On the Bike FoodIf you are going vegan another thing to think about is training food. What about all of those gels, bars and chews? With honey, gelatin, dairy or egg finding themselves on many ingredient lists, you certainly will need to pay attention and contact some companies to be sure of their "vegan" status.
Gladly you have the entire Vega line of products. Although their electrolyte solution is low in sodium at only 100mg per serving and no carbohydrates, their recovery drink carries a nice nutrition profile with 4g protein and 17g carbohydrates per serving. You would have to have multiple servings to get the proper ratios (approx. 4 servings for example if you weighed 58kg), however that's not an issue. Most other recovery drinks are not vegan due to the commonly used whey protein, so this is a great choice.
Other products I like that are "vegan" (see disclaimer below) include Eload Endurance Formula Sport Drink, Skratch Labs Exercise Hydration Mix, Osmo Nutrition Active Hydration and Clif Shot's Electrolyte Drink in Cranberry Razz and Lemonade with over 300mg of sodium per serving and an optimal combination of carbohydrates and sodium.
During training I recommend sticking with vegan gels such as Clif Shot Energy Gels, Eload Gels, Hammer Gels, Vega Endurance Gels or potatoes (spuds!), homemade rice bars or bananas. Clif Bar carries many vegan products. If you go to their website you can click on "pick and choose em" then the box "vegan" and it will show you which products fit the vegan profile. Those include some of the Luna bars and Mojo bars.
(Please note that although these companies do not use animal by-products some may use shared machinery, but most of those companies will carry a label that says so. Due to the cost of having individual machinery for vegan products, until veganism grows in popularity, many companies will used shared machinery. If this is of concern to you it is in your best interest to contact each company individually).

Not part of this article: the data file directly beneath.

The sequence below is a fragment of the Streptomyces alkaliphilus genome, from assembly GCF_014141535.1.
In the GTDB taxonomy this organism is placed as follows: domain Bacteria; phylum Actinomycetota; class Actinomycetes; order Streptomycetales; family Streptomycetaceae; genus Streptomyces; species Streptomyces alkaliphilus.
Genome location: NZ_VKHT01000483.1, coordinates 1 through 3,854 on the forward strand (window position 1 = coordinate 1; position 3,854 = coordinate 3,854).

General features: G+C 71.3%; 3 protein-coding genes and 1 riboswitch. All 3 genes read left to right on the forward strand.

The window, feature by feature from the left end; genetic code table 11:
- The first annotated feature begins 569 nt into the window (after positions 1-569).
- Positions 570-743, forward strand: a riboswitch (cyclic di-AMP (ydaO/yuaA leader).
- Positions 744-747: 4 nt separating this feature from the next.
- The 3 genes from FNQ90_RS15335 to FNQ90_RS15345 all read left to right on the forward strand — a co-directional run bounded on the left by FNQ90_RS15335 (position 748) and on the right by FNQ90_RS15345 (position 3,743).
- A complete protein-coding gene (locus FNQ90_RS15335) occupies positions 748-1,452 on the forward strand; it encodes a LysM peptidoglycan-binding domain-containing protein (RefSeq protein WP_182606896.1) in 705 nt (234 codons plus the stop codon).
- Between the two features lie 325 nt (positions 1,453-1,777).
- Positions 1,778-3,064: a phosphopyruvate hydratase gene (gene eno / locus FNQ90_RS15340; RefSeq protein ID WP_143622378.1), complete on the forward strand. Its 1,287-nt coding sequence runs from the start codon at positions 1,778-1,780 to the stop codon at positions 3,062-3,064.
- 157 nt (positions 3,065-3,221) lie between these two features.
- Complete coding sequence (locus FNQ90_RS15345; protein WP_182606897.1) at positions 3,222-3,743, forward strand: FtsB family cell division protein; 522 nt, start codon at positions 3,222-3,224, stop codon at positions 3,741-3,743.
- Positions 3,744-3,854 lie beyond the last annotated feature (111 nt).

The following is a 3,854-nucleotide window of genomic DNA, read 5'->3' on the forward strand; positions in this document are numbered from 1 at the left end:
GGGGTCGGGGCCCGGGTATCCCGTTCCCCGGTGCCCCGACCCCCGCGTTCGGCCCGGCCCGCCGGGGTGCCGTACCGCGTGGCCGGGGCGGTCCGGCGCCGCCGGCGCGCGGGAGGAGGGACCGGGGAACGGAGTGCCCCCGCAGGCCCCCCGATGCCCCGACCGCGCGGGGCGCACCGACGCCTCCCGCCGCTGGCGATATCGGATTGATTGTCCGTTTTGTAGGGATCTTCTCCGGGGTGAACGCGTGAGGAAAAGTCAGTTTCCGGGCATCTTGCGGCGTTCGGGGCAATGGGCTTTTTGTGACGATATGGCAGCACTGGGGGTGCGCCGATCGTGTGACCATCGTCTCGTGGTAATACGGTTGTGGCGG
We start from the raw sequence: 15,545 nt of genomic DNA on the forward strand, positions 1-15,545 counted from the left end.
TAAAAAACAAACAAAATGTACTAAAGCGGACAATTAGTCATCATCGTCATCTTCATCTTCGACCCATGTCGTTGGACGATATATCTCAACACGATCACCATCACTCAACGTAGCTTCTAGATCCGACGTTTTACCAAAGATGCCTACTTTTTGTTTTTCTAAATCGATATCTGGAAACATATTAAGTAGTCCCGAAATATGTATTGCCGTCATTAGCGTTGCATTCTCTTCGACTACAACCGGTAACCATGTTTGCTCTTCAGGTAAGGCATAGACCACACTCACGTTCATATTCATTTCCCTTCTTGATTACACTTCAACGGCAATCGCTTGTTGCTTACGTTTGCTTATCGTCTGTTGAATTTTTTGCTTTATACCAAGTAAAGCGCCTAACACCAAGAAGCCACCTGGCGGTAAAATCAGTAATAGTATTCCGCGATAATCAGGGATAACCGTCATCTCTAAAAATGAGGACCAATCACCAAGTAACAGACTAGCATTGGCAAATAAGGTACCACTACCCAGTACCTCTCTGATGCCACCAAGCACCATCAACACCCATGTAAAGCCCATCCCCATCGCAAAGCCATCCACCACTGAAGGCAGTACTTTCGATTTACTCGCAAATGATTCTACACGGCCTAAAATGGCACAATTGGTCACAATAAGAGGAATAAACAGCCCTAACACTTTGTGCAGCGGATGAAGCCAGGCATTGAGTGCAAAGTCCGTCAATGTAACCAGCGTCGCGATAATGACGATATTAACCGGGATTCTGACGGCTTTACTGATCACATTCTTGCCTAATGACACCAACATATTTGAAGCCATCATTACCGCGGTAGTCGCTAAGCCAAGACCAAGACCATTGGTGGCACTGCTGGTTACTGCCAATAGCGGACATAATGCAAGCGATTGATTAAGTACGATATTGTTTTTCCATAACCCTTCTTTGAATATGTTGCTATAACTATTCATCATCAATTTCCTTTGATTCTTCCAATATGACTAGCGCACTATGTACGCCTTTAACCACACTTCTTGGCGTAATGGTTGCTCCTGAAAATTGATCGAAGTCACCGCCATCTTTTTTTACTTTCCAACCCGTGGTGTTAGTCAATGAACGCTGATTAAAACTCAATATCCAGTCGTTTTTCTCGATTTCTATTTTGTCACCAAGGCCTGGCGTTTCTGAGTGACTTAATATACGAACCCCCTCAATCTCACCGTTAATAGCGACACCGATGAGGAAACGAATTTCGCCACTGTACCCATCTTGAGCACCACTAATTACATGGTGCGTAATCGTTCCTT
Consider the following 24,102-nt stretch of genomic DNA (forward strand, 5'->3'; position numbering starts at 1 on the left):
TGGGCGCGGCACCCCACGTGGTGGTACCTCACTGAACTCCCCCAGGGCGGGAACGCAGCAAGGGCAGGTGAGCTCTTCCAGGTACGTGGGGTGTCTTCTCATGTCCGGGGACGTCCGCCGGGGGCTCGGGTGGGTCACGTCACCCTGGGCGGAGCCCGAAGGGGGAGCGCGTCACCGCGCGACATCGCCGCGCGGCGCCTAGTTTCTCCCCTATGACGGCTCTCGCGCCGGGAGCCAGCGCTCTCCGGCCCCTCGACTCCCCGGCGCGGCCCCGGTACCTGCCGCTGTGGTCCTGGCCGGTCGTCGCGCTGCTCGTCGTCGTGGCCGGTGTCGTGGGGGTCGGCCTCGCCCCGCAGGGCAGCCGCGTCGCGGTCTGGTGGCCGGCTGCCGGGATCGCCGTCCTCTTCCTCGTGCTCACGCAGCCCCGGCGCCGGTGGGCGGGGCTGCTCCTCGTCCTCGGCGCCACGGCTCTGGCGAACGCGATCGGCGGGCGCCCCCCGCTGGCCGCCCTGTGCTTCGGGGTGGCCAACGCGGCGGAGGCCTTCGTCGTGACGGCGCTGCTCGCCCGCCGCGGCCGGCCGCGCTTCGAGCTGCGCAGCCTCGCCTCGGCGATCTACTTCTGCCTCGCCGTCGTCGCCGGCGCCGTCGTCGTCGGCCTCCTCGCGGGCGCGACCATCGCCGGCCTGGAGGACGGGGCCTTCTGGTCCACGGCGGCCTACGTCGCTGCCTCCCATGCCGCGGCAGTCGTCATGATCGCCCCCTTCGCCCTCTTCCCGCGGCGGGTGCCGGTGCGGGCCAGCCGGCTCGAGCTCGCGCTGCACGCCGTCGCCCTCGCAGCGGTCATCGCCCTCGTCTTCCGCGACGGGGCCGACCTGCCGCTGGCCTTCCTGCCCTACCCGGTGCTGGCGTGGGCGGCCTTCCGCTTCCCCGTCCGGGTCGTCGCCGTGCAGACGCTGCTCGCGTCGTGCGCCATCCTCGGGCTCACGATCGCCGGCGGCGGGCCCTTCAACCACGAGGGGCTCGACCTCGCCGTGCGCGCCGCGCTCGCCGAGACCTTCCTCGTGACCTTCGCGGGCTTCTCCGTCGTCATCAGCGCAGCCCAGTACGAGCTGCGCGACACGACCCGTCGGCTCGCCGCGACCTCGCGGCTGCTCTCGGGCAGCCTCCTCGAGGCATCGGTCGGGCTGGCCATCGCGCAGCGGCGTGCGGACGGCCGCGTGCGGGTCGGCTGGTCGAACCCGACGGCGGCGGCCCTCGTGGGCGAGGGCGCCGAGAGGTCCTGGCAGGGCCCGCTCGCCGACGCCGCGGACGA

The cheapest of all training foods are potatoes! They make a great training companion as they don't freeze, they don't melt and you can just slice them in half with a bit of sea salt and there you go. But of course many times gels win on convenience and in the heat of summer they just make life easier on the bike.
More and more we are hearing stories of successful vegan athletes. Vegetarian athletes have been stepping up on podiums for years and I have no doubt that with well-planned diets more and more vegans will continue to step up onto podiums as well!
After much learning about vegans I can rest assured that the next healthy vegan athlete I meet will get a "hat's off!" It takes a lot of planning and commitment! Truly though, what better thing to commit to than good health, protecting the environment and proper treatment of animals? I think it's a great choice if it's something you choose to do.Search for a cycling event